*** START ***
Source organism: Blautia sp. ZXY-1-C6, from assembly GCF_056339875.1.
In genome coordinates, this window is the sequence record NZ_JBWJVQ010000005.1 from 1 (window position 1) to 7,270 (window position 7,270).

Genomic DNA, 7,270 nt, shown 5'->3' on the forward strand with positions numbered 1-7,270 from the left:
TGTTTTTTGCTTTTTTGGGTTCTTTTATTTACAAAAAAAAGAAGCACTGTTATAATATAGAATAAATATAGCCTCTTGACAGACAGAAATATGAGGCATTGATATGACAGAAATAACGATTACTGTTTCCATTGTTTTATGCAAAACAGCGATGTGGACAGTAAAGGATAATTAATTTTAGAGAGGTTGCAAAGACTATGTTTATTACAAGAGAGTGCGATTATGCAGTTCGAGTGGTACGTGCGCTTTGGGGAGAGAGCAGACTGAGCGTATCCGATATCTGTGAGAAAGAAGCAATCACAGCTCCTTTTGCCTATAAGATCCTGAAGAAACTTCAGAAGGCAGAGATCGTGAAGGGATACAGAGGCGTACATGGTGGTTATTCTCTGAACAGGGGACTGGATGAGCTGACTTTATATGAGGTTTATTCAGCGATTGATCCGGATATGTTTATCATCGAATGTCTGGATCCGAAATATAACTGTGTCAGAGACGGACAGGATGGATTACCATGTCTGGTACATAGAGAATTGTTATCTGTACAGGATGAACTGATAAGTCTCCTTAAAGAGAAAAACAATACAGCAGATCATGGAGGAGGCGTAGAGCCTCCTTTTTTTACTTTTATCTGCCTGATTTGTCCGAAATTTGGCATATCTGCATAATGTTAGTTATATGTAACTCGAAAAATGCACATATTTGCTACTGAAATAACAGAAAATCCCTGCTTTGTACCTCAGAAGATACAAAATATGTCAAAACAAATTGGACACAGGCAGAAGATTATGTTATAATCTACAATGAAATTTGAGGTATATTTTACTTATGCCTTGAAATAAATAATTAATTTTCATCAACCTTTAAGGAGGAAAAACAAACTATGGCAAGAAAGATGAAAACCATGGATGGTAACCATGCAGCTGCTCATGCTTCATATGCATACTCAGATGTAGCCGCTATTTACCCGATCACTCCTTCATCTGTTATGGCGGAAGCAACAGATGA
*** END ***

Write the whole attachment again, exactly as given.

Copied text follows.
Source organism: Blautia sp. ZXY-1-C6, from assembly GCF_056339875.1.
In genome coordinates, this window is the sequence record NZ_JBWJVQ010000005.1 from 1 (window position 1) to 7,270 (window position 7,270).

Genomic DNA, 7,270 nt, shown 5'->3' on the forward strand with positions numbered 1-7,270 from the left:
TGTTTTTTGCTTTTTTGGGTTCTTTTATTTACAAAAAAAAGAAGCACTGTTATAATATAGAATAAATATAGCCTCTTGACAGACAGAAATATGAGGCATTGATATGACAGAAATAACGATTACTGTTTCCATTGTTTTATGCAAAACAGCGATGTGGACAGTAAAGGATAATTAATTTTAGAGAGGTTGCAAAGACTATGTTTATTACAAGAGAGTGCGATTATGCAGTTCGAGTGGTACGTGCGCTTTGGGGAGAGAGCAGACTGAGCGTATCCGATATCTGTGAGAAAGAAGCAATCACAGCTCCTTTTGCCTATAAGATCCTGAAGAAACTTCAGAAGGCAGAGATCGTGAAGGGATACAGAGGCGTACATGGTGGTTATTCTCTGAACAGGGGACTGGATGAGCTGACTTTATATGAGGTTTATTCAGCGATTGATCCGGATATGTTTATCATCGAATGTCTGGATCCGAAATATAACTGTGTCAGAGACGGACAGGATGGATTACCATGTCTGGTACATAGAGAATTGTTATCTGTACAGGATGAACTGATAAGTCTCCTTAAAGAGAAAAACAATACAGCAGATCATGGAGGAGGCGTAGAGCCTCCTTTTTTTACTTTTATCTGCCTGATTTGTCCGAAATTTGGCATATCTGCATAATGTTAGTTATATGTAACTCGAAAAATGCACATATTTGCTACTGAAATAACAGAAAATCCCTGCTTTGTACCTCAGAAGATACAAAATATGTCAAAACAAATTGGACACAGGCAGAAGATTATGTTATAATCTACAATGAAATTTGAGGTATATTTTACTTATGCCTTGAAATAAATAATTAATTTTCATCAACCTTTAAGGAGGAAAAACAAACTATGGCAAGAAAGATGAAAACCATGGATGGTAACCATGCAGCTGCTCATGCTTCATATGCATACTCAGATGTAGCCGCTATTTACCCGATCACTCCTTCATCTGTTATGGCGGAAGCAACAGATGA